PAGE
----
Basic Blackjack counting in 5 minutes
NOTE: I’m not a Blackjack expert. This is merely an educational piece and not intended to be used for profit.
This past weekend I found myself on a trip to Vegas with less than 24h of notice. I used to play Hold ’Em online and could hold my own, so I figured I could wing it at Blackjack, right? Needless to say, I lost almost my entire stack the first day. I turned it around, but not until the 2nd day and through lots of reading and tips from a friend.
Here how I would do it differently if I had a time machine.
Intro to Blackjack
If you know what Blackjack is, you can skip to “Basic Strategy”.
Black Jack is a common card game played all around the world. You’re initially dealt two cards face up, and the dealer has one face down and one face up. The goal of the game is to beat the dealer in being closest to 21. If you do, you get twice as much as you bet. If you tie, usually nothing happens. If you lose, you lose your bet. 10, Jack, Queen, King are worth 10 points, Ace is worth 1 or 11. When the “action” comes to you, you can decide whether to hit (by touching the felt of the table) or stand (usually with a horizontal wave of your hand). It’s one of the more fare games in the casino, plus it’s pretty fun. As a result, it’s quite popular and you can find a blackjack table at every casino.
In Black Jack there’s a thing called “Basic Strategy”. It represents the mathematically optimal strategy to get ~50/50 odds between the house and the player. The match-up sheet looks a little something like this.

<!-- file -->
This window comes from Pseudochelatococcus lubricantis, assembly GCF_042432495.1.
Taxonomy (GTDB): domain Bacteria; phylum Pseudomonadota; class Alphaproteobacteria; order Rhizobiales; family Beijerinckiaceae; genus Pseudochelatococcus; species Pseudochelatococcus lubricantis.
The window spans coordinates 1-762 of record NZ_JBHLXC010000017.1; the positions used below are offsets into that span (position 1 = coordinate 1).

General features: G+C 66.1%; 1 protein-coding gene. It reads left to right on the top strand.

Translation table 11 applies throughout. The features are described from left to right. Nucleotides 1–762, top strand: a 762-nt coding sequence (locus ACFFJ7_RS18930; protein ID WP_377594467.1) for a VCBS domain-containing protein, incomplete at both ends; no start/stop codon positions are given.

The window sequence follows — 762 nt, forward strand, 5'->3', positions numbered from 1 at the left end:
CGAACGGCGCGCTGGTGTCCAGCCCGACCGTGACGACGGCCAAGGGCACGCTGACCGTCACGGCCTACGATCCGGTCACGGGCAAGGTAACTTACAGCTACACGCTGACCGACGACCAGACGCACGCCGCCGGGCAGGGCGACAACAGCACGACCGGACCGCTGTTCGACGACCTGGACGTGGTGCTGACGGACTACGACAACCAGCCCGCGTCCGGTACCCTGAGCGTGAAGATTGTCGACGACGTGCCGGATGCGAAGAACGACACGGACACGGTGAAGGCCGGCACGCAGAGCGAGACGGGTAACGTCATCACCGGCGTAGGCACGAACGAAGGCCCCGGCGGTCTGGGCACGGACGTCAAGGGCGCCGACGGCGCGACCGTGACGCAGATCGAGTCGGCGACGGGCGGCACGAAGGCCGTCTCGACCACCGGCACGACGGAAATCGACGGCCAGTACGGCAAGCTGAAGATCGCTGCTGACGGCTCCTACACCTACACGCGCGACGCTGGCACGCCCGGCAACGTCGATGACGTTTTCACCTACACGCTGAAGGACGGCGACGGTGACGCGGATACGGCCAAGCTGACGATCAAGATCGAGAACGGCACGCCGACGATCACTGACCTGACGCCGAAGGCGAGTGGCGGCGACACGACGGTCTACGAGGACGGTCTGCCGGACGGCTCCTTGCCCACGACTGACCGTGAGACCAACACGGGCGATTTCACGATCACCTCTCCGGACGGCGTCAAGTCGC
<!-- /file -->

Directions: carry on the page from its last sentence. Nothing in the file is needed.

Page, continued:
This “simple” set of rules make Blackjack ~50/50. Your expected value over a long sample of plays is whatever you put in. It’s less complicated than it looks, but first lets go over some terms:
- “4–8 Decks”: Casinos in Vegas usually play 6–8 decks so that people can’t easily count cards over a single deck and to minimize shuffling. These rules will apply for any standard Casino in Vegas (Aria, MGM, etc).
- Soft vs Hard hands: A soft hand is any hand with an Ace, because an Ace can count for 1 or 11. A hard hand is therefore any hand which does not contain an ace.
- “Dealer stands on soft 17”: If the dealer has A-6, they will not hit. These are the tables you want, since if you consult the chart, you’re supposed to hit soft 17s. Advantage, you.
- “Pair/Split”: Two of any of the same card. Getting dealt two Aces means you get to play both hands individually.
- “Double”: This is the best tool in your arsenal. It allows you to double your bet AFTER you’ve seen the dealers cards. How broken is that?
Now, the standard set of rules is pretty intimidating, so I’ve distilled it into 7 basic tips. These tips won’t cover all the match-ups, but they should give you ~85%.
Tip #1 (Hard): Stand on 17+.
Why?: Anything 17 or greater is a solid hand.
Tip #2 (Hard): Stand on 13–16 unless dealer has 7+ showing.
Why? 13–16 isn’t a great hand; but the dealer has to hit below anything 17 so they might bust.
Tip #3 (Hard): 12 vs 6 is the WORST playable hand in blackjack.
Why? Alright, it’s not the worst, but it sucks because (mathematically) you should stand here.
Tip #4 (All): Always double up 9, 10, 11 if you’ve got the dealer beat.
Why? Your chances of winning that hand by hitting a 10 are 33% in a fresh deck.
Tip #5 (Soft): If your dealer has a 5,6 and you’ve got a soft hand, double up.
Why? With a 5,6 the dealer needs to hit another 6,5 to get to 11. They’re likely to miss that and bust on the 3rd card.
Tip #6: Split any hand where you have the dealer covered, except 5s, 10s.
Why? Splitting allows you hedge your bets. The more hands you play, the closer you get to your expected value.
Tip #7: Don’t split 5s, 10s.